Responding to Stressful Events

Last revised: January 29, 2024

Witnessing or experiencing stressful events can affect mental health. The impact of stress can be immediate or delayed.  People can feel a range of emotions and reactions which can affect thinking and physical health. A person might have trouble sleeping, eating or paying attention. If these feelings are affecting day-to-day life, please ask for help. Getting help is a sign of strength.

Tips for parents, children and youth

Talking about stressful events

Children look to adults for guidance and comfort, especially during a stressful event. Talk to your child and/or youth about the stressful situation they have seen, experienced or heard about. It’s important to be open and honest about what is happening and explain it in a way they will understand. Try the following tips:

  • Find a time and setting where they would be comfortable talking. For example, during a normal routine such as eating together or going on a walk.
  • Check in to see how much they know and talk openly and honestly about what is happening.
  • Help them share their feelings and ideas and encourage them to speak to someone they trust. Talking will help them work through these strong emotions.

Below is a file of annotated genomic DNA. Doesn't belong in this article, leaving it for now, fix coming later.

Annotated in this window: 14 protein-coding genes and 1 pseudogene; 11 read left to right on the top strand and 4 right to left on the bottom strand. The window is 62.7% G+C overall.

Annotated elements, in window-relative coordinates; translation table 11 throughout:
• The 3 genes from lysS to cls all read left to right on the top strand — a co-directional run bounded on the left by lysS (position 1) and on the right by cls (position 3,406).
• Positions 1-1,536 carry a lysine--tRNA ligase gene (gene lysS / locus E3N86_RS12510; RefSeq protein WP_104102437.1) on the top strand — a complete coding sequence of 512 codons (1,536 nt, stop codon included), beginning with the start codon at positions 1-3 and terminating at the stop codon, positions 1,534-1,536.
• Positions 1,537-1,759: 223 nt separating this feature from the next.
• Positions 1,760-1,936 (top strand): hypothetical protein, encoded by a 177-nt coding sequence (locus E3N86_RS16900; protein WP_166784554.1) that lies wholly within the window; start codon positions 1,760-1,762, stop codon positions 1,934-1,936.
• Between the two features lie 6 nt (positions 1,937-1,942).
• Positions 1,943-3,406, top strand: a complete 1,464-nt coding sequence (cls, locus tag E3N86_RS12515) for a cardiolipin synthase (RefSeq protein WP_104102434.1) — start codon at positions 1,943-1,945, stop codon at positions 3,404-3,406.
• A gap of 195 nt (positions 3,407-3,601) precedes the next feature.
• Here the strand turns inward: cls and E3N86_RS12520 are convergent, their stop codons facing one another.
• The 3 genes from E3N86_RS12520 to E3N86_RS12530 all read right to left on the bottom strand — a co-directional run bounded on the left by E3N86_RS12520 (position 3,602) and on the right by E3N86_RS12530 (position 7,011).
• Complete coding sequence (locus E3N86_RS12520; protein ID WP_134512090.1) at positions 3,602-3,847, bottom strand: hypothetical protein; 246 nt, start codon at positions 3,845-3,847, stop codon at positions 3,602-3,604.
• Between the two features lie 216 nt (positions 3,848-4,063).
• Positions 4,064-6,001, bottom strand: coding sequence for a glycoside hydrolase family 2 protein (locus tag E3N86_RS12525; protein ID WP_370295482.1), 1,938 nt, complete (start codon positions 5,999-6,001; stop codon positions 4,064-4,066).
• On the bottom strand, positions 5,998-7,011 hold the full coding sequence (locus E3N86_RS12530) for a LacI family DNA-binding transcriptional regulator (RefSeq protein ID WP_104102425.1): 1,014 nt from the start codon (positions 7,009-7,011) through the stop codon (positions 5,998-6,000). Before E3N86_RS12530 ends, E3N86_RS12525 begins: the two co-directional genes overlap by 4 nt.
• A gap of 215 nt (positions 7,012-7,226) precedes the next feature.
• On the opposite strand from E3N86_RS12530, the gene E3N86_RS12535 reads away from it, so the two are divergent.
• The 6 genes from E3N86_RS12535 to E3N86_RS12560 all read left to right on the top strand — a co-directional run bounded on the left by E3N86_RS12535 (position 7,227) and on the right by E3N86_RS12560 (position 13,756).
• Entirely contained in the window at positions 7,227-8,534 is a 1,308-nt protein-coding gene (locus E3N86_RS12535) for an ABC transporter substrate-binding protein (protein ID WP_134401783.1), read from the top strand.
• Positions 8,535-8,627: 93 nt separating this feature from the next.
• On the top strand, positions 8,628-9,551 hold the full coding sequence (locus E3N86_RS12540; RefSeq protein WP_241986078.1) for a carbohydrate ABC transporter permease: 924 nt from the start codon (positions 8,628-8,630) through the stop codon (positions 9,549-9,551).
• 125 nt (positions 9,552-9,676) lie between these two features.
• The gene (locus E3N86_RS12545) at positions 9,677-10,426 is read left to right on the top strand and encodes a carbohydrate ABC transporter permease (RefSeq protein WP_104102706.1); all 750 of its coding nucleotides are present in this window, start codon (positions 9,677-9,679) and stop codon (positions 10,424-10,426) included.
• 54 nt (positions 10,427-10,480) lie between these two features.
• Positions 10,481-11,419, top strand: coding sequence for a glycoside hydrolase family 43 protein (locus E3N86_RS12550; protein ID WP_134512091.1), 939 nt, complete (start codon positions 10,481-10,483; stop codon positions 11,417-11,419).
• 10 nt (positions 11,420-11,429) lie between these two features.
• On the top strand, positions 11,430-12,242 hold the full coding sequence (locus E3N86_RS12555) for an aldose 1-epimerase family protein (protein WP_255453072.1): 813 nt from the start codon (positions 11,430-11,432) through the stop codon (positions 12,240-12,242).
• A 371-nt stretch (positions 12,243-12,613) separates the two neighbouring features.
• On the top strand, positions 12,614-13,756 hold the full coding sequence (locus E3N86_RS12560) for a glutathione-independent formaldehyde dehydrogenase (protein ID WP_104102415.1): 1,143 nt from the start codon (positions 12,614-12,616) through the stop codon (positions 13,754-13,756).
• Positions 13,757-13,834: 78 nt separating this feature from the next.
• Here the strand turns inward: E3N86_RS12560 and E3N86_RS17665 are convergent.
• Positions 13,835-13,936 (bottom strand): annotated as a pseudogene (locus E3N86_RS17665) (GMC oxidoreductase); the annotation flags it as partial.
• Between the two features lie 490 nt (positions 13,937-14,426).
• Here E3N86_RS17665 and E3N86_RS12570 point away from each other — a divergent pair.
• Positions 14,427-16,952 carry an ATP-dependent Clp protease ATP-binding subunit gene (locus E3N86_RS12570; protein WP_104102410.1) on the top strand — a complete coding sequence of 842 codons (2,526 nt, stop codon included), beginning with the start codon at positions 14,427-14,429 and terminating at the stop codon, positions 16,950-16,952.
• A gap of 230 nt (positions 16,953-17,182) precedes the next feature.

• Be mindful of your body language and facial expression – children and youth will follow and react to your cues.
  • Use activities such as drawing, writing, reading books, or using online tools to help them express their feelings and emotions. If you need more information or ideas on how to talk to your child or youth, please check out these helpful tips from our partners at CHEO.
  • Let them know they can ask questions and their thoughts and feelings will not be dismissed.
  • Keep your responses simple, practical and age appropriate – you are the best judge for how much information is necessary to share with your child.
  • Be prepared to answer difficult questions and understand that it is okay to not have all the answers.
  • Be patient, remember that some children and youth are likely experiencing these emotions for the first time and need time and supports to learn how to cope.
  • Children and youth may be seeing upsetting content on social media and other platforms. Try to limit upsetting information by being aware of what your child is looking at and using parental controls if needed. 
  • Practice calming strategies, such as mindfulness, In front of your child. Show them how you stay calm and alert when you deal with difficult events. 
  • Check out Parenting in Ottawa for more tips on building resilience in children and youth.   
Recognizing signs of stress in children and youth

Children and youth will react to stressful events in different ways. This is related to many reasons including culture, age, stage of development and temperament. Watch for changes in mood and behaviours. Signs to watch out for include: